A couple of multi-disciplined events to mention, first off. The Bread and Roses Centennial Film Festival runs until May 13th at Studio Strike and features films, poetry and Q&As to mark the 100-year anniversary of The Bread and Roses textile worker strike. Ken Loach’s Bread and Roses is in the line-up, as is The Real Social Network, a documentary that follows the growth and impact of the recent London student protests. Further performance, film and workshops begin at V22. It runs for three months, and highlights include: a handful of the twentieth century’s most controversial films, including Peeping Tom, Triumph of The Will, and Happiness; installations, MA shows and a two-day field recording workshop.

A nice selection of work on the theme of the political power of words continues at Zabludowicz Gallery, Weighted Words (see the New Wolf preview below for more on this theme). James Hyman Photography, one of the Savile Row set, exhibits a beautiful collection of rare salt prints of gothic architecture in the marvellously named From Sermons to Stones to Monsters of Modernity. Lastly, Strange Beastswork from some young artists with connections to Stroud College exhibit at the Pangolin from May 9th.

Takashi Miike in 3D sounds rather exhilarating. Hara-Kiri: Death of a Samurai is a remake of Masaki Kobayashi classic, Harakiri. Reviews have been mixed but well worth it for the beauty of the images. Faust has been interpreted and reimagined by many in film, probably most famously, and effectively, by the Czech director, Jan Svankmajer. Less than twenty years later, another version takes up the challenge of the literary legend, this time by Russian director, Alexander Sokurov – Faust won Venice’s Golden Lion as a result. Oscar-nominated Monsieur Lazhar tells the story of an Algerian teacher fleeing from his homeland into a class whose previous teacher commits suicide. And Swedish film She Monkeys is an interesting feature about teenage girls’ competitiveness and sexuality from first-time director, Lisa Aschan. In the last weekend of the month, the long-awaited Wes Anderson new film, Moonrise Kingdom enters the cinemas. The usual all-star cast, Bill Murray and Jason Schwartzmann inevitably included. A review coming to the Wolf later this month.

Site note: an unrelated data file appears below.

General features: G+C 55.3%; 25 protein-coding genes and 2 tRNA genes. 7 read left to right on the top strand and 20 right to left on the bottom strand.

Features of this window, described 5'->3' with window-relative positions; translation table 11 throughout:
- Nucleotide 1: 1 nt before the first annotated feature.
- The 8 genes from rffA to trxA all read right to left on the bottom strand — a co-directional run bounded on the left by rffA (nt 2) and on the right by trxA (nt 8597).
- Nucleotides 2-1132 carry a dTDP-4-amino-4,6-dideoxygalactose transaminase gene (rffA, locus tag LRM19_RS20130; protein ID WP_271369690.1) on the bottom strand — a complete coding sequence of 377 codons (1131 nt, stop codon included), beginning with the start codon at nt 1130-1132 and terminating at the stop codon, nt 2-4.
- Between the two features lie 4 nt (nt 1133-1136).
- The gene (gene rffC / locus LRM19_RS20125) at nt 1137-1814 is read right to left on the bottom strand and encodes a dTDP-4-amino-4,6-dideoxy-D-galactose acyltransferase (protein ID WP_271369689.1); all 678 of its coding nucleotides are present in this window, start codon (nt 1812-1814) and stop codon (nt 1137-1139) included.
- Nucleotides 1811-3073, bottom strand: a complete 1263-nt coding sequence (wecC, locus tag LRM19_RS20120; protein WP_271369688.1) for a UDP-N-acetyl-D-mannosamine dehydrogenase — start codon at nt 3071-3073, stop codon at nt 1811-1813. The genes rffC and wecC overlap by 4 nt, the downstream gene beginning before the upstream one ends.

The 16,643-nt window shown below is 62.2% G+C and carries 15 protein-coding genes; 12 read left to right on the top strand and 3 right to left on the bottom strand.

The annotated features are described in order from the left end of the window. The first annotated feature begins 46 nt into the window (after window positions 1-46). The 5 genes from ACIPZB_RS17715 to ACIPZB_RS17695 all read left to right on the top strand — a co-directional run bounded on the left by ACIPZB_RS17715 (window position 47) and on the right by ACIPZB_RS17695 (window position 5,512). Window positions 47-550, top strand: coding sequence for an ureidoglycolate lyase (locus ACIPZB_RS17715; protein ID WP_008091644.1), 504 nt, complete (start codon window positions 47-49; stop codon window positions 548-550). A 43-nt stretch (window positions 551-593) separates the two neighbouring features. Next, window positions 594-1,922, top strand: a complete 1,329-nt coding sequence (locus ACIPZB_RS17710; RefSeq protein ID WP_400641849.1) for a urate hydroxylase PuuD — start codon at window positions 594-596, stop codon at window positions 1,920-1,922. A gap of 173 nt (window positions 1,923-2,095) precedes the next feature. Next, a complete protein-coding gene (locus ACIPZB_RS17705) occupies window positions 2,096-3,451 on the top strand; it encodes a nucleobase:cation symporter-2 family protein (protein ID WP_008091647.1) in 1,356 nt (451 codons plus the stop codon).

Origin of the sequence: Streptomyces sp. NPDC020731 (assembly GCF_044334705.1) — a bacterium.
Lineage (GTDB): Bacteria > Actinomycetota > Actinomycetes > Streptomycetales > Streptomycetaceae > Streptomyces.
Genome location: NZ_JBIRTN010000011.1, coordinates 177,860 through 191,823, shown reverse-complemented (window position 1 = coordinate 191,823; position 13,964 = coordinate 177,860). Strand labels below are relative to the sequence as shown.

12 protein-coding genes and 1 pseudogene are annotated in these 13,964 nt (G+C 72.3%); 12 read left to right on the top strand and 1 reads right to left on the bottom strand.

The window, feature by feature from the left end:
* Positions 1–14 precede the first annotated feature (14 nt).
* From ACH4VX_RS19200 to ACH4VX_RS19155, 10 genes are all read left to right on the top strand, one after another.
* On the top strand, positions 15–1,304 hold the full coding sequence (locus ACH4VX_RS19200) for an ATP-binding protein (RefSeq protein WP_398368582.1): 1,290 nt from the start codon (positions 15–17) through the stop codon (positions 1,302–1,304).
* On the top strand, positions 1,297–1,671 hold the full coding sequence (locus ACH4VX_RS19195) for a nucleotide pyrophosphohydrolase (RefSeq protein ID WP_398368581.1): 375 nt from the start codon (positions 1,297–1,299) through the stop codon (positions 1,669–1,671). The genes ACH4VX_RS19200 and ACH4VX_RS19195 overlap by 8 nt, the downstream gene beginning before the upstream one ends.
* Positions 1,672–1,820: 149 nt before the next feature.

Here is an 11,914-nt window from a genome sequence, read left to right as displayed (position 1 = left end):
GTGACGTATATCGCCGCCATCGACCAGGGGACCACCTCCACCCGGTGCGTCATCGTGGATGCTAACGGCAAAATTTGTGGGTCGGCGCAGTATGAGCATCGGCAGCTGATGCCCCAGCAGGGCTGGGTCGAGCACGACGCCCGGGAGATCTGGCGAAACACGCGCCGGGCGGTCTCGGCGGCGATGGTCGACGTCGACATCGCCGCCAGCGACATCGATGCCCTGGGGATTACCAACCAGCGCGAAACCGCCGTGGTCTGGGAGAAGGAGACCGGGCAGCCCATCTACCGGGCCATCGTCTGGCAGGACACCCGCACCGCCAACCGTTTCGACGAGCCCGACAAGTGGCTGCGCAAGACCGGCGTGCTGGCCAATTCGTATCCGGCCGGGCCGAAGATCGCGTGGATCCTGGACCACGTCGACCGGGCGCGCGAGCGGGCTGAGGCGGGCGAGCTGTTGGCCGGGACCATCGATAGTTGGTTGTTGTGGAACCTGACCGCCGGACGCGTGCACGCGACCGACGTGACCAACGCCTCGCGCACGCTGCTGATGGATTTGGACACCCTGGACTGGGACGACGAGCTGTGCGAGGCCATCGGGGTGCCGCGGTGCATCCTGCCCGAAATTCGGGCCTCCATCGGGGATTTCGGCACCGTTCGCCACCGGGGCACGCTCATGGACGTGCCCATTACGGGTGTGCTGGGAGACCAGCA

Other features coming to the Wolf this month include: the beginning of another series of articles by J.R. Hammer, who penned a series on False Consciousness last year. This time, he focuses on the policing and restriction of language, starting with a look at the ACTA. We take a look at Burma’s accelerated turnaround and the chance of removed sanctions for a country with a history of appalling human rights, censorship and a slow journey toward democracy. We visit the studio of London zine, Bare Bones. There’s a reinterpretation of Metropolis, a look at female Ugandan writers, and a new Cartoon to the Editor. Artwork and more as ever.